Monarch: This ain’t just about racing.
NEED FOR SPEED needs many things but speed is not one of them. It’s got plenty of that already, along with plenty of flashy cars, plenty of impressive stunts and more slow motion close ups of Aaron Paul emoting intensely than I ever imagined possible, but that’s pretty much all it has. For some, there really isn’t anything else required. This is a movie about drag racing after all, so as long as the action never slows, the race should be all the thrills you need. You can only maintain this kind of speed for so long though before you inevitably run out of gas.
To allow the focus to remain on the racing, stunt man turned director, Scott Waugh (ACT OF VALOR) and producer turned supposed writer, George Gatins (SHE’S OUT OF MY LEAGUE), choose to keep the NEED FOR SPEED plot extremely simple. The local kid with all the talent (Paul, in his first big screen foray since the end of Breaking Bad) has beef with the boy who busted out of their small town to find success in the big leagues (played by Dominic Cooper). Their vendetta, which is never fully explained but clearly involves a girl, is intensified ten fold when a friendly race between them ends in tragedy for one of their friends. Paul’s Tobey Marshall takes the fall for the accident and, after spending a couple of years in the slammer, makes it his mission to race against his archenemy one more time to avenge the death of his friend. Imogene Poots provides Tobey with romantic distraction to pass the time before we get to the big race, which is good because it takes nearly two hours to get there.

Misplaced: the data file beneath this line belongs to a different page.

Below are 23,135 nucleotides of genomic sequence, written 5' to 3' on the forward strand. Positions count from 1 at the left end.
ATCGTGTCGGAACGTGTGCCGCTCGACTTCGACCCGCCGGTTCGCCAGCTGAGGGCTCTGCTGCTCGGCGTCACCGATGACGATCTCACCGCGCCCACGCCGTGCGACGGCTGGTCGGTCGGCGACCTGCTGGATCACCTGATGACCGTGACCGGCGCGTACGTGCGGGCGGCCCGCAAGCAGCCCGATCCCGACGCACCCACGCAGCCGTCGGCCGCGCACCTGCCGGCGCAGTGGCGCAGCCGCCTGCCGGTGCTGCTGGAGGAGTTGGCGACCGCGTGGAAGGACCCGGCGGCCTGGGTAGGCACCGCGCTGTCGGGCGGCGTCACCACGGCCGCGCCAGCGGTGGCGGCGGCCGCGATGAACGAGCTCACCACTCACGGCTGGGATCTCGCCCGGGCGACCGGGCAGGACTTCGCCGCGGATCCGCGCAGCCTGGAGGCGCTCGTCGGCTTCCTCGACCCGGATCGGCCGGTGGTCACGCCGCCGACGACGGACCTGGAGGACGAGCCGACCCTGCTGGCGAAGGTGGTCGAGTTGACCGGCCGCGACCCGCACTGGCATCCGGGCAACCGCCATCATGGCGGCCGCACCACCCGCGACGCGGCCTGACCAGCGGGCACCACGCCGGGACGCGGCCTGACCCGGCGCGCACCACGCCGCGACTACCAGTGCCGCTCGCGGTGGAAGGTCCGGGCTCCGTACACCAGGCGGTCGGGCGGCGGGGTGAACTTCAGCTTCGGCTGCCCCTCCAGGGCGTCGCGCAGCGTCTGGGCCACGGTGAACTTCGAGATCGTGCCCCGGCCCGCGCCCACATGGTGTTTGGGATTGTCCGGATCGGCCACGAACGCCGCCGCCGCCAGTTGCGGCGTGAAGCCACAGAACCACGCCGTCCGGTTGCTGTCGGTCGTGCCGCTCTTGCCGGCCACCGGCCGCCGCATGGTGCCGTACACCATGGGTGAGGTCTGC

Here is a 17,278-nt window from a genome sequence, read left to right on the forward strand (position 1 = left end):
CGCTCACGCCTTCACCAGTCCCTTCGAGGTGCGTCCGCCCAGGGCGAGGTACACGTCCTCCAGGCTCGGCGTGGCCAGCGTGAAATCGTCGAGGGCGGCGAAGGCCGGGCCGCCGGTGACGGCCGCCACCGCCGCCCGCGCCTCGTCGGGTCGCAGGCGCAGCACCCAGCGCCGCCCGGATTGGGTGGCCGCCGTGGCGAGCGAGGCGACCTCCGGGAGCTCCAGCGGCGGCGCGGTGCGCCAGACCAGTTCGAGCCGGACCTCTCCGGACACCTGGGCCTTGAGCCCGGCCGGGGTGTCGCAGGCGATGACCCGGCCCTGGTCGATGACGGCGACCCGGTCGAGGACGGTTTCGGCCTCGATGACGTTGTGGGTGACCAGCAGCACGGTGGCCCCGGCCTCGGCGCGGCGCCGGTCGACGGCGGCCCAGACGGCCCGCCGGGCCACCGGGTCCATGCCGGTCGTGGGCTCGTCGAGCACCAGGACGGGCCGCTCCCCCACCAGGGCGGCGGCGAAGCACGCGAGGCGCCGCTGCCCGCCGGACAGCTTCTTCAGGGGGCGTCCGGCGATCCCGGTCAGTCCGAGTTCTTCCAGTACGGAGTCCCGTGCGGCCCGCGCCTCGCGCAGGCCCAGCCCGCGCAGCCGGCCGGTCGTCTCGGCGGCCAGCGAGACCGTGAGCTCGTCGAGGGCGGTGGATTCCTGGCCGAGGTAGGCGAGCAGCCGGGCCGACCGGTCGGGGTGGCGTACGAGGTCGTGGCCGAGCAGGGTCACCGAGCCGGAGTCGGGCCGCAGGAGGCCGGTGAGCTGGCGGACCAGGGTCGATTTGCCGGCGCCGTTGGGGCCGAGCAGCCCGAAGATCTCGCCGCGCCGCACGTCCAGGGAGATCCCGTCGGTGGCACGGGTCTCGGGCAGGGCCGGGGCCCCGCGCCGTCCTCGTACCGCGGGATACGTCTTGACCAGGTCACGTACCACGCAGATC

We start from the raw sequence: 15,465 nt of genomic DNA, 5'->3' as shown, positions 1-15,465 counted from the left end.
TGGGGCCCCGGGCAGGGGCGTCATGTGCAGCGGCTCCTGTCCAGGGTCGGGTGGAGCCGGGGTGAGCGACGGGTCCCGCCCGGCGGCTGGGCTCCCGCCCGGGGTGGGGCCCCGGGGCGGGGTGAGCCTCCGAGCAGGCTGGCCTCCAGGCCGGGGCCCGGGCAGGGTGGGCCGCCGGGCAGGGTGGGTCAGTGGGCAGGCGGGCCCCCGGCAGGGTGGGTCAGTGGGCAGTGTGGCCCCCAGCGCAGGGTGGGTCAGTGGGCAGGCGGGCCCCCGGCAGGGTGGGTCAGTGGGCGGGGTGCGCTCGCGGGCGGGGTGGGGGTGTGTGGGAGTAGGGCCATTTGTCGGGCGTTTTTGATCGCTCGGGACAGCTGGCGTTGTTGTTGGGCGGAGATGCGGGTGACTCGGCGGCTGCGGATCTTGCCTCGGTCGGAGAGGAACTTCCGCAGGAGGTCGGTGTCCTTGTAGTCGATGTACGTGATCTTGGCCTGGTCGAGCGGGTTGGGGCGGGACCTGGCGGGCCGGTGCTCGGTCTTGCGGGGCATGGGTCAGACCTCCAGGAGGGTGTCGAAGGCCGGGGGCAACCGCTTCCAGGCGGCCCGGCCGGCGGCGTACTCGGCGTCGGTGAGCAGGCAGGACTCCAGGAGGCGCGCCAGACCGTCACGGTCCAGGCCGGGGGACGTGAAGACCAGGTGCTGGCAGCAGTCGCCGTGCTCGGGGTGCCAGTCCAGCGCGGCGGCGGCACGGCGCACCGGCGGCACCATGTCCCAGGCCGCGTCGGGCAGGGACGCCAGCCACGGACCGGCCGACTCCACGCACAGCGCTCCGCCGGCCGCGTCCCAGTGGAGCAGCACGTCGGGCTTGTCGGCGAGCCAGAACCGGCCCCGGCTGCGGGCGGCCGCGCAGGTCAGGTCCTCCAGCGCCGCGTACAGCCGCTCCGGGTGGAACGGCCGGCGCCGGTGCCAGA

The tired premise and often embarrassing dialogue attributed to the supporting cast, which includes Kid Cudi and Michael Keaton, take some of the speed out of NEED FOR SPEED’s ride, but what it lacks in depth, it easily makes up for in creative stunt work, most of which is carried out by the actors themselves, and none of which is enhanced by any CGI. As loud as these engines rev though, they never roar loud enough to make this race a must.
This review was originally written for Exclaim! and it appears here with their permission.